After the plague of hail Paroh exclaimed: “I have sinned this time. Hashem is righteous, and I and my nation are the wicked ones” That is quite a change from Paroh’s normal approach, but is it what it seems to be?
The Exodus from Egypt was a complex and difficult operation, requiring two goals: 1) Convincing Bnei Yisrael that it was going to occur and getting them to the level at which they would be worthy of it. 2) Convincing Paroh to set the people free or force him to do so.
The reunion that we saw last week returns in our parasha for a “second edition.” The crying is renewed, and the question of how to repair the torn fabric of Yaakov's family is back on the table in full force after Yaakov’s death.
In the middle section of Parashat Miketz, that root is “shever.” Not only is it used many times, but it is also used with different meanings. We will take a look at several of the contexts and learn more about this important and versatile root.
Through hard work, honesty, and Divine Assistance, Yaakov left Charan with great riches. However, when Yaakov describes to Eisav his material good fortune, he mentions everything but camels. Where did they disappear to?
At the beginning of Yaakov’s long journey, he stopped in Beit El, where he slept, dreamt, and erected a monument. At that place, he swore that if he would return in peace to his father’s house, he would make the place of the monument a “house of G-d”.
What Are David and Shaul Doing in Sefer Bereshit – part II
The Torah twice in Parashat Bereishit describes the creation of man.It describes that Hashem created him in His own image and that the creation was “male and female.” This creation was a complete one, performed on Friday, soon before Shabbat.
What Are David and Shaul Doing in Sefer Bereshit – part I
Chazal were troubled with the contrast between two great but flawed men – King Shaul and King David. Why did the former lose his kingdom due to his sins, while the latter was forgiven and promised an eternal dynasty?
The holiest day, Yom Kippur, and its preceding day contain apparently polar opposite elements – the firm requirement to fast on Yom Kippur and the requirement to eat on Erev Yom Kippur. When one eats then, it is equivalent to one who fasted both days. What is the nature of this dichotomy?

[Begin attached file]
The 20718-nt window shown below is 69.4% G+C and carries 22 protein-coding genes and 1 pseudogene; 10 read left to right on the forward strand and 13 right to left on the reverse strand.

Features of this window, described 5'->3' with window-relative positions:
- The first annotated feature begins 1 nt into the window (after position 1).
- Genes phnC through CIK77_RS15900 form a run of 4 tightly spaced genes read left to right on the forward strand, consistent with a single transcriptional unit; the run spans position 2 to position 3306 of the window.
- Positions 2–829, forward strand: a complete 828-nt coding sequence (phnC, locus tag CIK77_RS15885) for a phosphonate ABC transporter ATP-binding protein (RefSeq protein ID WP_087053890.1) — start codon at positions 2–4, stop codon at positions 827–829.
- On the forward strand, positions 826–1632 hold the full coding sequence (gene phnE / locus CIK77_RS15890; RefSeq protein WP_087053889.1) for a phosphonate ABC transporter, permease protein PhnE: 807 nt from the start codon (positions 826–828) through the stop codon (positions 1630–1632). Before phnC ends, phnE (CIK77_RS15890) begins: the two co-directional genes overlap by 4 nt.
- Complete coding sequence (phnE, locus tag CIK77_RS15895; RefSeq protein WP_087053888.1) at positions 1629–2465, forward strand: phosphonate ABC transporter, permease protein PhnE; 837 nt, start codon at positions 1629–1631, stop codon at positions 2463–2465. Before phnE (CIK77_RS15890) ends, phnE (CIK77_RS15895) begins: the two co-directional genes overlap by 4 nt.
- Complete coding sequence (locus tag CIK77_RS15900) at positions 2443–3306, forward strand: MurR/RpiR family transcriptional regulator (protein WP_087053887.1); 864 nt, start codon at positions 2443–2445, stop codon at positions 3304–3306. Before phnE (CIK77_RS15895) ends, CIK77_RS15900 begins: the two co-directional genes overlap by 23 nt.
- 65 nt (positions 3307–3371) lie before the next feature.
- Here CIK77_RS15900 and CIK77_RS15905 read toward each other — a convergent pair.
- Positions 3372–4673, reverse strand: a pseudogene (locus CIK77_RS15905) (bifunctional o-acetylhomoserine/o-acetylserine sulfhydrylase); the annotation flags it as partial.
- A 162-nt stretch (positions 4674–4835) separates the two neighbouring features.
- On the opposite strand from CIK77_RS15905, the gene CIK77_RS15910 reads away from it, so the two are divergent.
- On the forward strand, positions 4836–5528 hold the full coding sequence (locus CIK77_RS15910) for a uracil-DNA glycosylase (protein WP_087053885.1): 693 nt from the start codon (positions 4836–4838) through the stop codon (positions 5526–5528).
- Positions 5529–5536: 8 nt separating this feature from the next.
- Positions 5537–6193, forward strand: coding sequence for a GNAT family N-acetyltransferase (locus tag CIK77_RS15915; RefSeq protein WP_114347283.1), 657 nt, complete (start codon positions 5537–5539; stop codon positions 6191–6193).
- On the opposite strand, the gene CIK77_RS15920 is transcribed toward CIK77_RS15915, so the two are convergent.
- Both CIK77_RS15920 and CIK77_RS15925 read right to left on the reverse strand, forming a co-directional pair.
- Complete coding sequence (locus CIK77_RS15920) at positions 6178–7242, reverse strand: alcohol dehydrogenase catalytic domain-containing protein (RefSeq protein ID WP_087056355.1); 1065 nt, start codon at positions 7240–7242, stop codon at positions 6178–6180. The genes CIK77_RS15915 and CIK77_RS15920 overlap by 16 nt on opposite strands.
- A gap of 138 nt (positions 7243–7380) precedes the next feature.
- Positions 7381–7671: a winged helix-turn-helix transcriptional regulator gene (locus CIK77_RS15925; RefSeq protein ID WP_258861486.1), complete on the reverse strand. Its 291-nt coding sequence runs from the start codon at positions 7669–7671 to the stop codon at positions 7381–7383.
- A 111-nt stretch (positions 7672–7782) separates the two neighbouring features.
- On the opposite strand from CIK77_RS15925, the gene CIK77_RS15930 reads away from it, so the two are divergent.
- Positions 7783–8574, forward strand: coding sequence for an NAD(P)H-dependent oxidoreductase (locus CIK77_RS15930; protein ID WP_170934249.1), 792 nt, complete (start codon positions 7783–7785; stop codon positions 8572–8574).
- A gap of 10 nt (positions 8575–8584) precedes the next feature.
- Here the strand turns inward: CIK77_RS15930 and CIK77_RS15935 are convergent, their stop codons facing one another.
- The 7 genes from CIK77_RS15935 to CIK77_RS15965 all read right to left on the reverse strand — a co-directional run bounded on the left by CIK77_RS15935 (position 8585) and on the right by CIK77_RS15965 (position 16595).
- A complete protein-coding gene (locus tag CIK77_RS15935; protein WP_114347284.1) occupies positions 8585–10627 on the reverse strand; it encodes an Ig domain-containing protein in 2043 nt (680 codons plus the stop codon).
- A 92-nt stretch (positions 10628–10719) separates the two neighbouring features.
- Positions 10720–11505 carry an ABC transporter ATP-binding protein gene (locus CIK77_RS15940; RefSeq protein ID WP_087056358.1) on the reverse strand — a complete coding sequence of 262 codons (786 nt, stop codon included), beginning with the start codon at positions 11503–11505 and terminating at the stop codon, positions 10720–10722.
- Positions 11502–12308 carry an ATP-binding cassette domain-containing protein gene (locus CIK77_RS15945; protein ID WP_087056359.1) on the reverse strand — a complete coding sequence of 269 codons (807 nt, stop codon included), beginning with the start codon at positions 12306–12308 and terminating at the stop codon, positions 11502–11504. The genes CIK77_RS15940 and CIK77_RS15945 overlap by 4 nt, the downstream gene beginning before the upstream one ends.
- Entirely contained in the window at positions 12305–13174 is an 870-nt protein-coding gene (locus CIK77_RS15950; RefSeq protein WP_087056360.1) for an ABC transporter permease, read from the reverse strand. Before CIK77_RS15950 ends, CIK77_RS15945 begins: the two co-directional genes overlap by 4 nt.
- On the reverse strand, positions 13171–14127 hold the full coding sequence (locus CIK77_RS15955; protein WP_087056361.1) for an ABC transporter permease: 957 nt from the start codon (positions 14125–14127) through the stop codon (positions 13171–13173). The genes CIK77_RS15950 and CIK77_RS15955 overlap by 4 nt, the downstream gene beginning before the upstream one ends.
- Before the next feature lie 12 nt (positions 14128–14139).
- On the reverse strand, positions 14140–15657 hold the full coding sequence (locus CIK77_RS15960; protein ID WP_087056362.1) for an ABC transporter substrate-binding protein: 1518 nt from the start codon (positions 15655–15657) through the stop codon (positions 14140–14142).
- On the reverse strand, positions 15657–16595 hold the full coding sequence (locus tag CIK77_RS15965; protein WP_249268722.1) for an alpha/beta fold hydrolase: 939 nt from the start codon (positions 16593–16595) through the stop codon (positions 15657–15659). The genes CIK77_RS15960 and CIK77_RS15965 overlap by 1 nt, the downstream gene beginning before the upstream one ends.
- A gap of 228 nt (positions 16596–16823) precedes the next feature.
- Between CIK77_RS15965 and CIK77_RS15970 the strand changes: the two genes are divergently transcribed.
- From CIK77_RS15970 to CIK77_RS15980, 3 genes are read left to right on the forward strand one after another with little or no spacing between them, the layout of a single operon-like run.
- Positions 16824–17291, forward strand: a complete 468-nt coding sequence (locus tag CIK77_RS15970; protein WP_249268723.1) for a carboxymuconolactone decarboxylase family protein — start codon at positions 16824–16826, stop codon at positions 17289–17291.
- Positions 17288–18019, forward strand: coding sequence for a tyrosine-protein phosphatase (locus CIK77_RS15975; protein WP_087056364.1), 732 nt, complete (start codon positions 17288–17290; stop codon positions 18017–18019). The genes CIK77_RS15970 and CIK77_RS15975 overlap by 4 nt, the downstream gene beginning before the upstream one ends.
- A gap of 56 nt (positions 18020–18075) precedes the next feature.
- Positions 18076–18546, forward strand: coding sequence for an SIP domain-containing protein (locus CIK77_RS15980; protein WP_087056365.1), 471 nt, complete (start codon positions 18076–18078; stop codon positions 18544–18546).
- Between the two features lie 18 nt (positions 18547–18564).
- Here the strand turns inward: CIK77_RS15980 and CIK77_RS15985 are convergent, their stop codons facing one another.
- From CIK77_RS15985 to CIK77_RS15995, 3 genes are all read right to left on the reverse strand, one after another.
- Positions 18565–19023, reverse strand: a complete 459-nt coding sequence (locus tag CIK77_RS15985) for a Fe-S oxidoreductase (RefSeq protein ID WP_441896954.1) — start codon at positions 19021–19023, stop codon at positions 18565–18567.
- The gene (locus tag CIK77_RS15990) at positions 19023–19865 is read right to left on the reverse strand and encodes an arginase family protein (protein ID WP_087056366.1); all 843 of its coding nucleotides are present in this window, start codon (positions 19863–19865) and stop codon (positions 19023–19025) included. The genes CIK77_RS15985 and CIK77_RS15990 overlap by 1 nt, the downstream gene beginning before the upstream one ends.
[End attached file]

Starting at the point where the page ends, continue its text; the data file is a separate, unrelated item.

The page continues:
The list of those who return from the battlelines is found in Parashat Shoftim, and the same people come up in Parashat Ki Tavo. The differences between the cases are clear. The order of the people is different.
The first commandment addressed to the Jewish king is: “Just he should not acquire for himself many horses, and he should not return the nation to Egypt to acquire many horses" . The commentators have explanations of the connection between the prohibition on horses and the matter of not going to Egypt.
The Coronavirus pandemic is certainly a health issue; it is important to avoid contracting or transmitting it, which are Torah obligations. But the period has been challenging for us in two other ways. The Financial crisis and the social crisis.
Parashat Vaetchanan returns us to the Ten Commandments. We also read the parasha of Shema, which we recite twice a day, thereby accepting Hashem’s sovereignty over us. One thing that unites these special Torah portions is the matter of shemi’ah (hearing).
The Rambam rules: Bnei Yisrael were commanded upon entering the Land – to appoint a king. It is noteworthy that Bnei Yisrael did not appoint such a king for some 400 years from the time that Yehoshua led the nation into Eretz Yisrael. Why didn’t they do so? Because they did not have full independence. What prevented full independence? The answer can be found in silence.
Most of the p’sukim in the early sections of Sefer Yirmiyahu, which make up the first two haftarot of the Three Weeks, consist of rebuke and prophecies of doom. Yet, they also contain sections of Nechama.